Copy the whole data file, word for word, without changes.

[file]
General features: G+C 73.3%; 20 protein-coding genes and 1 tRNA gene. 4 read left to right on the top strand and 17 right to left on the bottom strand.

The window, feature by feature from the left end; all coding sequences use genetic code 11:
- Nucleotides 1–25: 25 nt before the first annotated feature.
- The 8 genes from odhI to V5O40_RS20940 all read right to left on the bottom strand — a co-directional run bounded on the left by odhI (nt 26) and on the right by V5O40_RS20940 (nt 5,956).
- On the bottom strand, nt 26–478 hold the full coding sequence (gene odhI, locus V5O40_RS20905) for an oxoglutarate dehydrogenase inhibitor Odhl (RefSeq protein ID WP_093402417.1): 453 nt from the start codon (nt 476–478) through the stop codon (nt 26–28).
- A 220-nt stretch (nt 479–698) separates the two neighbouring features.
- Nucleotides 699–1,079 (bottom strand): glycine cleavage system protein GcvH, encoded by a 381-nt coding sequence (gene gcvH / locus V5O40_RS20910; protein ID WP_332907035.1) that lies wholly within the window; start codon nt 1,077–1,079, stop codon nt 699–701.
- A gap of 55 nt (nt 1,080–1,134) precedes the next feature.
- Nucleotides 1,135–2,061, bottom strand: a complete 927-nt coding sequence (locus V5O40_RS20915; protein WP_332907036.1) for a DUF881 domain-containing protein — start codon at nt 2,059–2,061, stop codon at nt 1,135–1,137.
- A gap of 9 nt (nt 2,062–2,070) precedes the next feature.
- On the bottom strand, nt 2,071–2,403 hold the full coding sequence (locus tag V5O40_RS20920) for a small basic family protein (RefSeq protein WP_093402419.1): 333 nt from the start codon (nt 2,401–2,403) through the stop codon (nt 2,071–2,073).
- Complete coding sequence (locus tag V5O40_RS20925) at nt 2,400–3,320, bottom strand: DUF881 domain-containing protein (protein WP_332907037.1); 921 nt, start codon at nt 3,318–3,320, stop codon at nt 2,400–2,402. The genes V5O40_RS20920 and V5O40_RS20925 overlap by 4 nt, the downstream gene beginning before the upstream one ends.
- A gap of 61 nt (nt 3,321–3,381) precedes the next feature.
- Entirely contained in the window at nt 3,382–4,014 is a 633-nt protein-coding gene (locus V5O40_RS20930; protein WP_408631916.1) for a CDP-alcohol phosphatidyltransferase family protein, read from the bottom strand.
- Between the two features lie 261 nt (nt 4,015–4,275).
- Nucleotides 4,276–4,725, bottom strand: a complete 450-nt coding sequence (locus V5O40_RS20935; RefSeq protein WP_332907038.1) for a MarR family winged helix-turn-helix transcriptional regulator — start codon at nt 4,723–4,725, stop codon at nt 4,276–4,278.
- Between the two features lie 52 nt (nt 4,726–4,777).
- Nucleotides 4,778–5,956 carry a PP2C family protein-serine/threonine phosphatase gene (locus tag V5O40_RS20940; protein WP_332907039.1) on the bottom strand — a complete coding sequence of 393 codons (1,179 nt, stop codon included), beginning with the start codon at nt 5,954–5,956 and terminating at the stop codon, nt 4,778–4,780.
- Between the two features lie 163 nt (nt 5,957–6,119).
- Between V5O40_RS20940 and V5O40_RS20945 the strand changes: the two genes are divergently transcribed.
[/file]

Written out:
General features: G+C 73.3%; 20 protein-coding genes and 1 tRNA gene. 4 read left to right on the top strand and 17 right to left on the bottom strand.

The window, feature by feature from the left end; all coding sequences use genetic code 11:
- Nucleotides 1–25: 25 nt before the first annotated feature.
- The 8 genes from odhI to V5O40_RS20940 all read right to left on the bottom strand — a co-directional run bounded on the left by odhI (nt 26) and on the right by V5O40_RS20940 (nt 5,956).
- On the bottom strand, nt 26–478 hold the full coding sequence (gene odhI, locus V5O40_RS20905) for an oxoglutarate dehydrogenase inhibitor Odhl (RefSeq protein ID WP_093402417.1): 453 nt from the start codon (nt 476–478) through the stop codon (nt 26–28).
- A 220-nt stretch (nt 479–698) separates the two neighbouring features.
- Nucleotides 699–1,079 (bottom strand): glycine cleavage system protein GcvH, encoded by a 381-nt coding sequence (gene gcvH / locus V5O40_RS20910; protein ID WP_332907035.1) that lies wholly within the window; start codon nt 1,077–1,079, stop codon nt 699–701.
- A gap of 55 nt (nt 1,080–1,134) precedes the next feature.
- Nucleotides 1,135–2,061, bottom strand: a complete 927-nt coding sequence (locus V5O40_RS20915; protein WP_332907036.1) for a DUF881 domain-containing protein — start codon at nt 2,059–2,061, stop codon at nt 1,135–1,137.
- A gap of 9 nt (nt 2,062–2,070) precedes the next feature.
- On the bottom strand, nt 2,071–2,403 hold the full coding sequence (locus tag V5O40_RS20920) for a small basic family protein (RefSeq protein WP_093402419.1): 333 nt from the start codon (nt 2,401–2,403) through the stop codon (nt 2,071–2,073).
- Complete coding sequence (locus tag V5O40_RS20925) at nt 2,400–3,320, bottom strand: DUF881 domain-containing protein (protein WP_332907037.1); 921 nt, start codon at nt 3,318–3,320, stop codon at nt 2,400–2,402. The genes V5O40_RS20920 and V5O40_RS20925 overlap by 4 nt, the downstream gene beginning before the upstream one ends.
- A gap of 61 nt (nt 3,321–3,381) precedes the next feature.
- Entirely contained in the window at nt 3,382–4,014 is a 633-nt protein-coding gene (locus V5O40_RS20930; protein WP_408631916.1) for a CDP-alcohol phosphatidyltransferase family protein, read from the bottom strand.
- Between the two features lie 261 nt (nt 4,015–4,275).
- Nucleotides 4,276–4,725, bottom strand: a complete 450-nt coding sequence (locus V5O40_RS20935; RefSeq protein WP_332907038.1) for a MarR family winged helix-turn-helix transcriptional regulator — start codon at nt 4,723–4,725, stop codon at nt 4,276–4,278.
- Between the two features lie 52 nt (nt 4,726–4,777).
- Nucleotides 4,778–5,956 carry a PP2C family protein-serine/threonine phosphatase gene (locus tag V5O40_RS20940; protein WP_332907039.1) on the bottom strand — a complete coding sequence of 393 codons (1,179 nt, stop codon included), beginning with the start codon at nt 5,954–5,956 and terminating at the stop codon, nt 4,778–4,780.
- Between the two features lie 163 nt (nt 5,957–6,119).
- Between V5O40_RS20940 and V5O40_RS20945 the strand changes: the two genes are divergently transcribed.